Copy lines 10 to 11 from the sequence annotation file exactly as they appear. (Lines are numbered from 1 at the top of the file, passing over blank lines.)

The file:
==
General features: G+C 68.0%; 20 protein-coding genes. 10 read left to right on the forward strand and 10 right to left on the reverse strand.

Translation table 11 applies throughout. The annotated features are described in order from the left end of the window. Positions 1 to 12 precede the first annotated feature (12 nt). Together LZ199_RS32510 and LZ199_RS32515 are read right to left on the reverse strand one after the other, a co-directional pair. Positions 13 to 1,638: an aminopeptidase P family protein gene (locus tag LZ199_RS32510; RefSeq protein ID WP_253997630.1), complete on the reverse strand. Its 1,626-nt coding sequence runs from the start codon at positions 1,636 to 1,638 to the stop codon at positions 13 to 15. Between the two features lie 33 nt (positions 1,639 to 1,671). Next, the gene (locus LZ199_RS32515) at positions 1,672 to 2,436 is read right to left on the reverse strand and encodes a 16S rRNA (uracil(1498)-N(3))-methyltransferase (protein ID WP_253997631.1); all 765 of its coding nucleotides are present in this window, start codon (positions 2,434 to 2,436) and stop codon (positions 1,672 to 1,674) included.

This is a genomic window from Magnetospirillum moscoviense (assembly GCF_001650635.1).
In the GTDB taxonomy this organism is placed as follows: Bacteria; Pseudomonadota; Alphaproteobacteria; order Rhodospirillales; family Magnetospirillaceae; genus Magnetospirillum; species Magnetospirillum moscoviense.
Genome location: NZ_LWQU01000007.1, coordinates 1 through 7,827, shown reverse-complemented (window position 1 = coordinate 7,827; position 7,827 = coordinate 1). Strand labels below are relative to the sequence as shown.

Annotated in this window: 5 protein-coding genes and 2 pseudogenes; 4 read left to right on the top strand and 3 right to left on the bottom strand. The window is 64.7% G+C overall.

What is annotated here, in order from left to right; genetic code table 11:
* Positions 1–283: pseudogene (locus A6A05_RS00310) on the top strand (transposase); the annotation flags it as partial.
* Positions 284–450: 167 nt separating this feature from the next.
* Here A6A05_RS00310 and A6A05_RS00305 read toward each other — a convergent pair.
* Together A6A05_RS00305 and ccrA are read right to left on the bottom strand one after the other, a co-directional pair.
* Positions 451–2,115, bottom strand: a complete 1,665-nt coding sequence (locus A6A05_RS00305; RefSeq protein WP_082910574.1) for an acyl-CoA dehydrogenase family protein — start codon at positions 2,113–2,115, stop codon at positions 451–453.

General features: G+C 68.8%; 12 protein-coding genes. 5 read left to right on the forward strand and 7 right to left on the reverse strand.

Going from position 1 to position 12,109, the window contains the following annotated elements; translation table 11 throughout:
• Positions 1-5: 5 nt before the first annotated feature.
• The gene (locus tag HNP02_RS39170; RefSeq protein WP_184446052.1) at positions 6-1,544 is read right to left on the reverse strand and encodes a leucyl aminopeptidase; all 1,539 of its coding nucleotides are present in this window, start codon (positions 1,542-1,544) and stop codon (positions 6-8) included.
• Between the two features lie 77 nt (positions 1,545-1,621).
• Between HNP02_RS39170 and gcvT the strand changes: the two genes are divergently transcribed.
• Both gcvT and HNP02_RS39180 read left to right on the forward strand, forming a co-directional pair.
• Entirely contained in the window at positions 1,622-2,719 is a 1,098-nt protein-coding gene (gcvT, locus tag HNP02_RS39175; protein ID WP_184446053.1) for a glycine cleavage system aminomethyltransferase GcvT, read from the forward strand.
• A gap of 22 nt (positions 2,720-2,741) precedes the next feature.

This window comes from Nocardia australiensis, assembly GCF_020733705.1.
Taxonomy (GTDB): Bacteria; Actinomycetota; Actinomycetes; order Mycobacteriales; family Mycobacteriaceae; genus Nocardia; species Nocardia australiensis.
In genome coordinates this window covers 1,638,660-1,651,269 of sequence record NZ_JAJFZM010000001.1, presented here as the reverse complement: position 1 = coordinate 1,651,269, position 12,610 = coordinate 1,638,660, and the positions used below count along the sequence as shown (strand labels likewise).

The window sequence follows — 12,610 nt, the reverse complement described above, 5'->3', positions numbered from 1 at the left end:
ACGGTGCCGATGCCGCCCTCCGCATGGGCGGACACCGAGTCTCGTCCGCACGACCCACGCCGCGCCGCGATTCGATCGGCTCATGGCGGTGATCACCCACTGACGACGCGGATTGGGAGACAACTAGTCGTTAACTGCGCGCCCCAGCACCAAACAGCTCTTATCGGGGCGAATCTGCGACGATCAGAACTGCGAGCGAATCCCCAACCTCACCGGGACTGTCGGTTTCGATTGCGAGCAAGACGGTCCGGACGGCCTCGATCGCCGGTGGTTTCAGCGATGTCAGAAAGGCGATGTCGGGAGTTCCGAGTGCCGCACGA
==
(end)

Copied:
* Here A6A05_RS00310 and A6A05_RS00305 read toward each other — a convergent pair.
* Together A6A05_RS00305 and ccrA are read right to left on the bottom strand one after the other, a co-directional pair.